review written by Sue Major for the bookshow
Aged 13years, Theo Decker son of a loving mother and feckless , absent father amazingly survives a terrorist bomb at a local museum and art gallery. The bomb kills his mother ….a fact he doesn't at first recognise....and he talks to an injured elderly man about a painting of a captive goldfinch, which he subsequently takes from the rubble. Theo has no idea what this will get him into, but the reader has suspicions that it will not be good!
He is taken in by the family of a friend, and he is muddled and bewildered by schoolmates who reject his monosyllabic strange behaviour....post-traumatic stress, I think. He is tormented by memories of his mother and clings to the small alluring painting of the goldfinch that most reminds him of her, and her last moments with him. He moves through temporary home after home meeting amazing characters along the way, getting involved with the criminal underworld and all the time concealing the painting. He meets Boris , a Ukrainian, who attends his high school, and falls easily into his world of drug-taking, theft and excess. .His father appears on the scene and takes him in, and then there's Pippa the girl of his dreams, who he meets and parts from throughout the story. And there's Hobie to whom he returns again and again.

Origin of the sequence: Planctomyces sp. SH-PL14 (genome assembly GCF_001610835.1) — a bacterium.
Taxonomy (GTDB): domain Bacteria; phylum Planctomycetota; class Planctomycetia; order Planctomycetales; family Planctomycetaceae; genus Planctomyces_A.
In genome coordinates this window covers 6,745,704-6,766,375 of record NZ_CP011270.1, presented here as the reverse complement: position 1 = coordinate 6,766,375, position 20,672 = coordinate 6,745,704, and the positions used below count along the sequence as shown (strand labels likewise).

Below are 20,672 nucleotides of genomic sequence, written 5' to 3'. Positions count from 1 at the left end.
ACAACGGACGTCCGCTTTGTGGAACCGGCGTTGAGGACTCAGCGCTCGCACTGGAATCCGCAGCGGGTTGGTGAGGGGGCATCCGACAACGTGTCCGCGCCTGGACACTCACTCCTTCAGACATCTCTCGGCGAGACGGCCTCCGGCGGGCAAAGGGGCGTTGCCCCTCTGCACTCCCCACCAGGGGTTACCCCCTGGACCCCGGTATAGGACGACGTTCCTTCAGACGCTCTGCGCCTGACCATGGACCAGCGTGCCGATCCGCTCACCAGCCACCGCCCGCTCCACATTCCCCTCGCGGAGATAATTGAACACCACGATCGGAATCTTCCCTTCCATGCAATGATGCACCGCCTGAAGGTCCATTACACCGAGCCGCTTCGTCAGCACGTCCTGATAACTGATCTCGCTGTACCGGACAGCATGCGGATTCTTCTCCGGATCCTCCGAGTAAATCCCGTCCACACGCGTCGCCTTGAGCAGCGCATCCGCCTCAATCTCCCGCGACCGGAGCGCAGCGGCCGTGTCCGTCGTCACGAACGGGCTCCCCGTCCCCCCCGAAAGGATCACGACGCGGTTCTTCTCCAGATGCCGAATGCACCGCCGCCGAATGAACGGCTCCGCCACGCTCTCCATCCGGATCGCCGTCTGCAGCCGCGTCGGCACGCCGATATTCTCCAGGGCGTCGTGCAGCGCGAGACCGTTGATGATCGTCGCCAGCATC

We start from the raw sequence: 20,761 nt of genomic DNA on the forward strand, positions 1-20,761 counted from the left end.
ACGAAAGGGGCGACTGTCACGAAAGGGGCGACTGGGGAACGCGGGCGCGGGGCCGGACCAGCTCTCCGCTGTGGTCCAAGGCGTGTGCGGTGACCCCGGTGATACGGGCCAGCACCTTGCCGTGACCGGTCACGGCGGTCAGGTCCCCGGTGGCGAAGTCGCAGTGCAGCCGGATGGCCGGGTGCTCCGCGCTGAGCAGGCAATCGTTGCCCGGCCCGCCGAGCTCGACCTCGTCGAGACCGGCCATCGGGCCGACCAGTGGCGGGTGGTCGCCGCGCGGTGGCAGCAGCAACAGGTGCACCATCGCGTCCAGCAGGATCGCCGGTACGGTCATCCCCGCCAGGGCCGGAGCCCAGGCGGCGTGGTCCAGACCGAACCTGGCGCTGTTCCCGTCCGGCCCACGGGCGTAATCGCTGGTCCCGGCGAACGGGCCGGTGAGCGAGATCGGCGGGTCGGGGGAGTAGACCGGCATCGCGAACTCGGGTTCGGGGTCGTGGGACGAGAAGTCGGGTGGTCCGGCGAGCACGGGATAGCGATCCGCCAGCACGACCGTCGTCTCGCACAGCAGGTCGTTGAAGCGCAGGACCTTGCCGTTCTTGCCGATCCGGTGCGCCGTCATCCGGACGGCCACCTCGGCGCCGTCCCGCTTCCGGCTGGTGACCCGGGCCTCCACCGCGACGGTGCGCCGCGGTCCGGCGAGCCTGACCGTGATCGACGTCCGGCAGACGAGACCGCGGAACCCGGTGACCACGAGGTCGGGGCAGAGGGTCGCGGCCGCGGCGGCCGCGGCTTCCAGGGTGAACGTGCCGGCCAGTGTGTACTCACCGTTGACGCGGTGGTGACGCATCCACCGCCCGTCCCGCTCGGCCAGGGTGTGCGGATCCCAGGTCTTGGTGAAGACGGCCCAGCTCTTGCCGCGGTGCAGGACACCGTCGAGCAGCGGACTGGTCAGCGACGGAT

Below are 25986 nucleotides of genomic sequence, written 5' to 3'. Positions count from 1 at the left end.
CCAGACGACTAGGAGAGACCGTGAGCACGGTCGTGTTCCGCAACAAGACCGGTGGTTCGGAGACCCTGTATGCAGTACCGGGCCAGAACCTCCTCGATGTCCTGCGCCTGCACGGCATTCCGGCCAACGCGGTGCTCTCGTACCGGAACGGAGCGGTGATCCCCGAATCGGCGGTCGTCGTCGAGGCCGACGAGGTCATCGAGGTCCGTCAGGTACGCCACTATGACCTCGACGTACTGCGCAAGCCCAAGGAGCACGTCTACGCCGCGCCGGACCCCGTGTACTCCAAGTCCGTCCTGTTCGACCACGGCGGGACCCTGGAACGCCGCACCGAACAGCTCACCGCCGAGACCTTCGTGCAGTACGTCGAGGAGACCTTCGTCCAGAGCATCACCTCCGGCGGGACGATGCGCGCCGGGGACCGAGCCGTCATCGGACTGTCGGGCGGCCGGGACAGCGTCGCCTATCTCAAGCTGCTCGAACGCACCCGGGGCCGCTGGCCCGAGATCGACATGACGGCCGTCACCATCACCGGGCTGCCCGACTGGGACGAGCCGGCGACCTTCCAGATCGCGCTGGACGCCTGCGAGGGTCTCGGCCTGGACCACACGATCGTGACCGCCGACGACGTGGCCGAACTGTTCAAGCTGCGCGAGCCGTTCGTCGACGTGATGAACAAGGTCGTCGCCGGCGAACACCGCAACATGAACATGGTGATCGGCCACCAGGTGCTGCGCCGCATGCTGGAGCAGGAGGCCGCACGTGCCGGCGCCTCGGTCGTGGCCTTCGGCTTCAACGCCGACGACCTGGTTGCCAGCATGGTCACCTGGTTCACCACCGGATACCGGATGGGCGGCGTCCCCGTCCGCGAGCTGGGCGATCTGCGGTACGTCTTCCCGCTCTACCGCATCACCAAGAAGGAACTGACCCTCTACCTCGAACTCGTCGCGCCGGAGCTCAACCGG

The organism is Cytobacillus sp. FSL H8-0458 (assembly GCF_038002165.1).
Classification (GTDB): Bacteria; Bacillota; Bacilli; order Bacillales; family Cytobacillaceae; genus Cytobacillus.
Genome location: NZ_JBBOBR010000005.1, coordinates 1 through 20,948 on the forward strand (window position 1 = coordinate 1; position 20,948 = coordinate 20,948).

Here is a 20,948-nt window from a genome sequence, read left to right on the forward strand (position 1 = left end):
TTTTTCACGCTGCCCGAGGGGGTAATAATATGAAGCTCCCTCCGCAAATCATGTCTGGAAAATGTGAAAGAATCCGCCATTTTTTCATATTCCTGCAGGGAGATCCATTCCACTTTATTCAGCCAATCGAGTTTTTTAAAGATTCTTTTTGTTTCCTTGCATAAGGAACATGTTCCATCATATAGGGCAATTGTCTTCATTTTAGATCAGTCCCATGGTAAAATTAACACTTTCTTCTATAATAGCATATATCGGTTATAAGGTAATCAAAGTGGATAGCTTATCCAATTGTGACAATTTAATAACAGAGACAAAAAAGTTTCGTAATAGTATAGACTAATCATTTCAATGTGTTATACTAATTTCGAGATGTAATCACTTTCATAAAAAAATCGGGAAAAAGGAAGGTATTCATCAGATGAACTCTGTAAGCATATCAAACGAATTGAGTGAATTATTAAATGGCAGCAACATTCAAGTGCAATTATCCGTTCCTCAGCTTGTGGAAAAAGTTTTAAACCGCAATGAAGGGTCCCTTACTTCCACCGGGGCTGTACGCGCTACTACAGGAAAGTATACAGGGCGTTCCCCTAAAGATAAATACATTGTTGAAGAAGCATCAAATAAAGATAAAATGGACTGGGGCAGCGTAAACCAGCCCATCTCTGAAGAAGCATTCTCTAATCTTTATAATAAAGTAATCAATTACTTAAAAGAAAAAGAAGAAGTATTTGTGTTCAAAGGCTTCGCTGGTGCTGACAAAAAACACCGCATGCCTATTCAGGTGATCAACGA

This novel is a big read. It is full of surprises, strands and great characters, and it takes a time to get into and enjoy. But my goodness it's worth it. It's a very ambitious book that my review can't do justice to....it's a great book and Theo's twists and turns through his teenage life are agony and ecstasy to read. It is sad and wistful and joyous all at the same time. Donna Tartt took years to produce this her third novel..but it's worth every moment .